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    Music promotes child development

    Our mission is to share the joy of making music with people of every age all over the world. We are convinced that exposure to music and musical instruments is extremely beneficial, especially for children, and can positively impact their development.

    Making music fosters creativity and trains perception, motor skills, concentration, and memory performance. In this way, music supports the development of confidence and identity. Music is a universal language that puts everyone on equal footing. It opens up wonderful opportunities for the inclusion and integration challenges we are currently facing. Making music together in a group also helps people develop a series of social skills, cooperativeness, and empathy. This is a great reason to stand up for more active music-making in modern education.


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    • Making music gives people an opportunity to express themselves, communicate their inner feelings about sounds, tones, and rhythms, and to combine them with other forms of expression, such as movement and dance. Confronting musical “issues” encourages creative thinking, coming up with your own ideas, a wider range of ideas, original ideas, and flexibility. Problem-solving skills are honed in the process.

    • Exposure to music encourages careful listening. Kids discover the sounds that they can make on an instrument and develop a distinct ability to distinguish between volume levels, pitches, and harmonies, strengthening their general receptiveness in all areas of life as a result.

    • Making music requires and supports fine-motor skills. Playing a scale on a keyboard instrument, for instance, requires teamwork between activation and inhibition. When the index finger bends, all other fingers naturally bend too. To stop this from happening, the brain must not only learn to send stimuli to the activated finger, but also to tell the other fingers to stop moving.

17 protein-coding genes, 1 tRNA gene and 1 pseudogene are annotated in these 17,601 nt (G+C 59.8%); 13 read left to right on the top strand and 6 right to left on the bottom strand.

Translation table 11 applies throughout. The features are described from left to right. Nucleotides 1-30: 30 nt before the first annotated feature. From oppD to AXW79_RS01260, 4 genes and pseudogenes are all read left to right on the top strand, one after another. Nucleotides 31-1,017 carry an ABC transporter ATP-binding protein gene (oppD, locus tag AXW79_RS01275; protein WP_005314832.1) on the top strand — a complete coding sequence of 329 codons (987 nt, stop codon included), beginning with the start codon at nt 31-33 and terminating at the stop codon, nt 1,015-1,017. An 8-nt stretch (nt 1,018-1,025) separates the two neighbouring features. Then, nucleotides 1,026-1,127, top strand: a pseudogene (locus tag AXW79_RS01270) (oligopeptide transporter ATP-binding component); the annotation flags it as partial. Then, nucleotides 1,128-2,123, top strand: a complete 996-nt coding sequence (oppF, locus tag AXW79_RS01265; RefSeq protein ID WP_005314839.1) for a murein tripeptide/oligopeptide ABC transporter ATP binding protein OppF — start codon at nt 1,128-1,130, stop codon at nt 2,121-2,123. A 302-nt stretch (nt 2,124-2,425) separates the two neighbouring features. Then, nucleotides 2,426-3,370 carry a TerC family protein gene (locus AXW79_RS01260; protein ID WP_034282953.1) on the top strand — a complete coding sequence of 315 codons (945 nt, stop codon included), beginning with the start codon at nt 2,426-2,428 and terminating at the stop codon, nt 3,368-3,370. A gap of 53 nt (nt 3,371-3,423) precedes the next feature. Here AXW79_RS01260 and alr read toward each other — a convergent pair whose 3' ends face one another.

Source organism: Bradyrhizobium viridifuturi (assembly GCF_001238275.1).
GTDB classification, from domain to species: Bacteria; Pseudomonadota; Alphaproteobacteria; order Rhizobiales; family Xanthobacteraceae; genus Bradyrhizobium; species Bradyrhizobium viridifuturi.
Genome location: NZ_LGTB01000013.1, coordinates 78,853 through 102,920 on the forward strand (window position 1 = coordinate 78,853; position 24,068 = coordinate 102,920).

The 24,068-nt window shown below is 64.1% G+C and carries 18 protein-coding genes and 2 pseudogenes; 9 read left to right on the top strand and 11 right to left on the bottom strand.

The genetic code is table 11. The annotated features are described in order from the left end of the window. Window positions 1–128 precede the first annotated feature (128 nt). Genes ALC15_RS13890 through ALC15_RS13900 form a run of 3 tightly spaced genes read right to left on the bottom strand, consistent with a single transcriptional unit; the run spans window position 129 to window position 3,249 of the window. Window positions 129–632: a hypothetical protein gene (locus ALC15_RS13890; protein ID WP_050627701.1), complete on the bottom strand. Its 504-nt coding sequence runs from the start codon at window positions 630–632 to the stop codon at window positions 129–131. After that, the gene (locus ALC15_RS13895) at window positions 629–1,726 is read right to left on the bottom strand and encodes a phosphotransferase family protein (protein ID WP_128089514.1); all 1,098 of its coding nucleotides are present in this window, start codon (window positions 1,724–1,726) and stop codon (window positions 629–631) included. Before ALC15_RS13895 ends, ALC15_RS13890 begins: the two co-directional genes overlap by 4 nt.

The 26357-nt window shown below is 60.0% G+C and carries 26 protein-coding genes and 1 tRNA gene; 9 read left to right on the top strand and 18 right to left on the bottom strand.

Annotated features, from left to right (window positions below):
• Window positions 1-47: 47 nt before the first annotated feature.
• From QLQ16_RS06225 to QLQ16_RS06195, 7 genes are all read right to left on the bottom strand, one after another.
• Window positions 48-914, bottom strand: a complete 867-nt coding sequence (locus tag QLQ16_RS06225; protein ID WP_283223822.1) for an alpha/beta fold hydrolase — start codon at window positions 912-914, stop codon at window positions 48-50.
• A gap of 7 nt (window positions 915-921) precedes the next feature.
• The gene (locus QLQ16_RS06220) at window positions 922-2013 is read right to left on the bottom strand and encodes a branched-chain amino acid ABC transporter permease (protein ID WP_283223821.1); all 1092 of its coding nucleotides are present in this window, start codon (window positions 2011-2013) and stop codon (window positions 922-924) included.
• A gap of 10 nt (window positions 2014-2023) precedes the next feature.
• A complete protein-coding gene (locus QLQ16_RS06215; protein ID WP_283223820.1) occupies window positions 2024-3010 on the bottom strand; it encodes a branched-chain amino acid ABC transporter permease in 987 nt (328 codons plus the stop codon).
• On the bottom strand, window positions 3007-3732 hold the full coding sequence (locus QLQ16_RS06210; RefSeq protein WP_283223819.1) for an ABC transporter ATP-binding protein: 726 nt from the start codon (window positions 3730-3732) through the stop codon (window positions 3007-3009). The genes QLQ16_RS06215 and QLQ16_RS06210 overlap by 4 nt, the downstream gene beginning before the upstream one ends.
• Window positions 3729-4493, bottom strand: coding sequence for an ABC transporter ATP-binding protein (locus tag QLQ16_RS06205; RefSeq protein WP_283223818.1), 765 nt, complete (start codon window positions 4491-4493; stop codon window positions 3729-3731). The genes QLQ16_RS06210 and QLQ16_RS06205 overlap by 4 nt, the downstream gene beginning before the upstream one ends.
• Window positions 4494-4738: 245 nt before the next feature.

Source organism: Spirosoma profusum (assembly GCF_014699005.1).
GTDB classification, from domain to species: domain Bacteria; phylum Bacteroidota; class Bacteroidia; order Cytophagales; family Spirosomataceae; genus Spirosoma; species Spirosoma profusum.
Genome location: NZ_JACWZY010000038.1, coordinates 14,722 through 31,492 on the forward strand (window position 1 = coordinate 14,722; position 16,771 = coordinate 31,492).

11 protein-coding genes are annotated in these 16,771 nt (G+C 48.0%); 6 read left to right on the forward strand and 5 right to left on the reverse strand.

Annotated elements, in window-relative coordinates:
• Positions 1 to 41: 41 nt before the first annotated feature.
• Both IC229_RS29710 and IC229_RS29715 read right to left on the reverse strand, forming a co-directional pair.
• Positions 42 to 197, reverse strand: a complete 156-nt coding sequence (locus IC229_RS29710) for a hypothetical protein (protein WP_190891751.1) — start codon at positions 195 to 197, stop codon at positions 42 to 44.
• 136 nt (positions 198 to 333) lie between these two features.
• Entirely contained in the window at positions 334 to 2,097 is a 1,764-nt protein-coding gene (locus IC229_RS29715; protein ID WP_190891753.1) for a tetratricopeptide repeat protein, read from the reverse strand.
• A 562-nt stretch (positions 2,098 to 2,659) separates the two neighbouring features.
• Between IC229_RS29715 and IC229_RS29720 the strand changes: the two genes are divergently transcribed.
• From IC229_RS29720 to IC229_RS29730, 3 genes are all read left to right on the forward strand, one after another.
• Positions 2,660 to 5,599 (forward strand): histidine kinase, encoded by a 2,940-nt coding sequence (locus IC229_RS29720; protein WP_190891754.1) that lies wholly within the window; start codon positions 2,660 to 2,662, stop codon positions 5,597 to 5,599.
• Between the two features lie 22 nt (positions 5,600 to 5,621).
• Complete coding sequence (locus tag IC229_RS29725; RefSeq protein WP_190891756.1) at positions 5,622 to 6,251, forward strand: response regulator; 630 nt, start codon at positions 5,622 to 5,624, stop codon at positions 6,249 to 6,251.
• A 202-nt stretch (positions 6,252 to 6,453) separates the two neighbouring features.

• Several sensory stimuli must be processed at the same time when making music. To produce a sound, a child must plan motor skills and coordinate hand-arm movement to hit the (right) key (eye-hand coordination). The child must also control his or her strength. When playing with others or accompanying a song, the speed and rhythm also need to be synchronized.

    • Playing a musical instrument encourages the formation of synapses. Brain cells are connected, including from the left side to the right side of the brain. In turn, this helps the brain make connections more quickly and improves memory performance.

    • Making music – whether alone or in a group – also has a social aspect that we wish to mention here. Making music creates confidence, even if the player only knows a few songs. Music builds friendships. Music and playing an instrument create identity.

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